At the same time, there have been moves to revise laws to strengthen the protection of intellectual property rights. The argument that intellectual property protection is necessary for scientific and technological innovation has been discussed in China since around 20009. A notable development in this regard is the statement made by Xi Jinping on November 30, 2020, the effective date of the Export Control Law, at the 25th Group Study Meeting of the CPC Central Committee's Political Bureau, which works to protect intellectual property rights should be thoroughly strengthened.
In this Group Study Meeting, a study session was conducted on protecting intellectual property in China10. At this session, Yi Jiming, Professor of Law at Beijing University, Director of the International Intellectual Property Center, and Director of the National Institute for the Implementation of Intellectual Property Strategy, was invited to share his view that there is a need to comprehensively strengthen the protection of intellectual property, stimulate innovation, and promote new innovation-driven development methods.
While attending the meeting, Xi said, "Innovation is the first driver of development, and protecting intellectual property rights means protecting innovation." He added that "while strictly implementing the relevant provisions of the Civil Code, we should accelerate the improvement of relevant laws and regulations, and coordinate and facilitate amendments to the Patent Act, the Trademark Act, the Copyright Act, the Antimonopoly Act, and the Act on the Advancement of Science and Technology," stressing the need to revise legal systems to protect intellectual property.
Furthermore, Xi stressed the need to maintain national security in the area of intellectual property rights. Specifically, he recognized that "we need to strengthen independent R&D, protect key national security-related core technologies and manage the transfer of national security-related intellectual property rights under the law" and that "it is necessary to improve laws, regulations and policy measures related to intellectual property, antitrust and fair competition, and to form legal and strong controls."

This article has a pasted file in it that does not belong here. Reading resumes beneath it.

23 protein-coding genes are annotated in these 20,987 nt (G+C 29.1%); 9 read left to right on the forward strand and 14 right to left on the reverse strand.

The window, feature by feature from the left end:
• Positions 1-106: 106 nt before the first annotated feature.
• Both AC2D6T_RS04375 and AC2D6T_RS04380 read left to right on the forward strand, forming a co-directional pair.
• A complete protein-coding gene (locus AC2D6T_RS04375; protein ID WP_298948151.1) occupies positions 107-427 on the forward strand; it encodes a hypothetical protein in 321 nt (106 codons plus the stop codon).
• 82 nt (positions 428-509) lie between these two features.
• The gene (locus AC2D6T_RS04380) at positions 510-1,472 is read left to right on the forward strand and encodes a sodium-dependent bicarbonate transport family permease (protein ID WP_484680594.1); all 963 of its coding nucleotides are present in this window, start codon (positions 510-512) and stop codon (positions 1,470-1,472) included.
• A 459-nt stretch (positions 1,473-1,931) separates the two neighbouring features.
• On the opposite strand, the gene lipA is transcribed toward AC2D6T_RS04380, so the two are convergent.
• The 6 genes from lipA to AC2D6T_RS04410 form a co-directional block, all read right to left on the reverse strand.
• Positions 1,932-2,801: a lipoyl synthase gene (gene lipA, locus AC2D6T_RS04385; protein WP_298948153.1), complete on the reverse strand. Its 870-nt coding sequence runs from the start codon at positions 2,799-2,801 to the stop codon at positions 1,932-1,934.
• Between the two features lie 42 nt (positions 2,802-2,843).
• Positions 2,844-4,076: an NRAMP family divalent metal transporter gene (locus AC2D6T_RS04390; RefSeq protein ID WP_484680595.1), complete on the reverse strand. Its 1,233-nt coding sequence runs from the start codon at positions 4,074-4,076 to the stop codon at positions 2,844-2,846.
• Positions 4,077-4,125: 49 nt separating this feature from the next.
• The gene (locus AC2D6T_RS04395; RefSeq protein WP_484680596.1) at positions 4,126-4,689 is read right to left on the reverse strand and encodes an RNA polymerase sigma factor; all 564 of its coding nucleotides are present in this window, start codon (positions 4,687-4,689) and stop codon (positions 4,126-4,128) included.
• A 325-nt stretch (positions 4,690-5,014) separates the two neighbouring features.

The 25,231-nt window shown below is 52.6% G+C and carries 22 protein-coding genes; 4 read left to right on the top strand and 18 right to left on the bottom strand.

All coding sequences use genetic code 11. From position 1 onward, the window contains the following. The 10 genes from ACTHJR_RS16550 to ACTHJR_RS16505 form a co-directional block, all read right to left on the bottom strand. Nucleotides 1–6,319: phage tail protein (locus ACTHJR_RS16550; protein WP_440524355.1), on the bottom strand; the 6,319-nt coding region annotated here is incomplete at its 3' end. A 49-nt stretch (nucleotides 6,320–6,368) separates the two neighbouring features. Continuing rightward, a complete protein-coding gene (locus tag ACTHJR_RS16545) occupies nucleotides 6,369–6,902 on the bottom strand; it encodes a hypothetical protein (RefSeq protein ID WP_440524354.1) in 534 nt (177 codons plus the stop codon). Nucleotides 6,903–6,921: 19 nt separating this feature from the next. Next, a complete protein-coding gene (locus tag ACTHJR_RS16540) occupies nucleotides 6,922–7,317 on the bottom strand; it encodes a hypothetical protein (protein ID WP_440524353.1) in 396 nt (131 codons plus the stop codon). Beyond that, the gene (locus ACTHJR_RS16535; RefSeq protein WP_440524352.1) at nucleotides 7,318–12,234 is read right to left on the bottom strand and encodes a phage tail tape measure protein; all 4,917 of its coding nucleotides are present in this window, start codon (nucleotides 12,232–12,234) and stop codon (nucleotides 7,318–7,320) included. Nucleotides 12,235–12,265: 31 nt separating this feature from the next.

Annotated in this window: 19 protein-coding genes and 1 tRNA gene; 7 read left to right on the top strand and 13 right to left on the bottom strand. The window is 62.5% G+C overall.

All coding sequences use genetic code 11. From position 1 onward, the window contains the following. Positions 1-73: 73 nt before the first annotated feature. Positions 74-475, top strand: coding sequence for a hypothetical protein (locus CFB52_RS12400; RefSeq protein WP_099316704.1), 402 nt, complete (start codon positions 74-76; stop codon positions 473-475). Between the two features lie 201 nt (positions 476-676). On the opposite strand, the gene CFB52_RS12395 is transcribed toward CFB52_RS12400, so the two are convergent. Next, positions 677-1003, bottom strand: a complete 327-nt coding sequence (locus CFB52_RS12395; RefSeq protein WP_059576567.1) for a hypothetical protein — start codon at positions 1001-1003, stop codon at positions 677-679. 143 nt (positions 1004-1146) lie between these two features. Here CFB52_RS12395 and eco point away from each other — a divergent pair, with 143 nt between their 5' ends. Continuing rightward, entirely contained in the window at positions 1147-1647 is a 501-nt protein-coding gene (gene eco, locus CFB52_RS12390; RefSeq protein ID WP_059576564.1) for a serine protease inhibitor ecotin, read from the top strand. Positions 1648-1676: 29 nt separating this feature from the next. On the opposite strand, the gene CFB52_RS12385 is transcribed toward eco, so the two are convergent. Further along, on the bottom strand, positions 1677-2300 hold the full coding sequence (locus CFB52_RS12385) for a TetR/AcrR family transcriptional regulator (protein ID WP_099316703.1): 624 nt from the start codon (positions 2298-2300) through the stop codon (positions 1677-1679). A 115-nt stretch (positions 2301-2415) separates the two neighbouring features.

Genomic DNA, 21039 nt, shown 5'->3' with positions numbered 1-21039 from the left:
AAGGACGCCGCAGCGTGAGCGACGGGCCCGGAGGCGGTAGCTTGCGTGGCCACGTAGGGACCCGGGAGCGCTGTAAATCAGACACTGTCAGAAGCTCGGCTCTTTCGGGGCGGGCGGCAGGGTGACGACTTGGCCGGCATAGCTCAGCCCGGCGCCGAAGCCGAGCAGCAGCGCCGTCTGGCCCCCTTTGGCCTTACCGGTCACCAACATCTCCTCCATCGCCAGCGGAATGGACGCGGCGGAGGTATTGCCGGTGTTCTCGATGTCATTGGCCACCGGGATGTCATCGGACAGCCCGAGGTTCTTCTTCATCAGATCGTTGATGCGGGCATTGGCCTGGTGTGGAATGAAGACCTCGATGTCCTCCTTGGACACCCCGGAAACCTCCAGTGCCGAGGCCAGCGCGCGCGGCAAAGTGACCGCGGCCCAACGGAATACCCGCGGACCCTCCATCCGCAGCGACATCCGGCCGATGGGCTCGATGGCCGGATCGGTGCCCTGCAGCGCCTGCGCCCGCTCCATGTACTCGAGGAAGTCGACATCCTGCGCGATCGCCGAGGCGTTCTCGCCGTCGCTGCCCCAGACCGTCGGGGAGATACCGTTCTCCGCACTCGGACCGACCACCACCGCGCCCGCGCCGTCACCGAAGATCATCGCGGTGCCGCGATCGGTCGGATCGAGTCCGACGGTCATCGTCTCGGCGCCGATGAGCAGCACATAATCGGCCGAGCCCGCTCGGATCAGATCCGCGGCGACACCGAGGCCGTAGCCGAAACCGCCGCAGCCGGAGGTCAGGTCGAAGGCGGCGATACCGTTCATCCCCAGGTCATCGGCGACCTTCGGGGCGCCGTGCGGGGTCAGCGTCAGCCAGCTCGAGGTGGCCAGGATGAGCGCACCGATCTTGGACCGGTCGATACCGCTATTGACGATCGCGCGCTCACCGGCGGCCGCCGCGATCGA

While advocating deep participation in global intellectual property governance, Xi also stated that, in addition to these domestic legal developments, "we need to promote the extra-territorial application of China's intellectual property laws and regulations and improve cross-border judicial coordination arrangements" and "it is necessary to establish an efficient international mechanism for early warning and emergency response to intellectual property risks and to establish a system for preventing and managing foreign-related risks to intellectual property."
Regulation on foreign investment and extra-territorial application of laws and regulations
On January 9, 2021, the Ministry of Commerce released the "Rules on Counteracting Unjustified Extra-territorial Application of Foreign Legislation and Other Measures," which went into effect on the same day11. These Rules are aimed at "counteracting the impact on China caused by the unjustified extra-territorial application of foreign legislation and other measures, safeguarding national sovereignty, security and development interests, and protecting the legitimate rights and interests of citizens, legal persons, and other organizations of China" (Article 1). Specifically, a review body led by the Ministry of Commerce will be established to conduct reviews in accordance with these Rules when Chinese citizens or corporations encounter improper extra-territorial application of foreign legislation/regulation.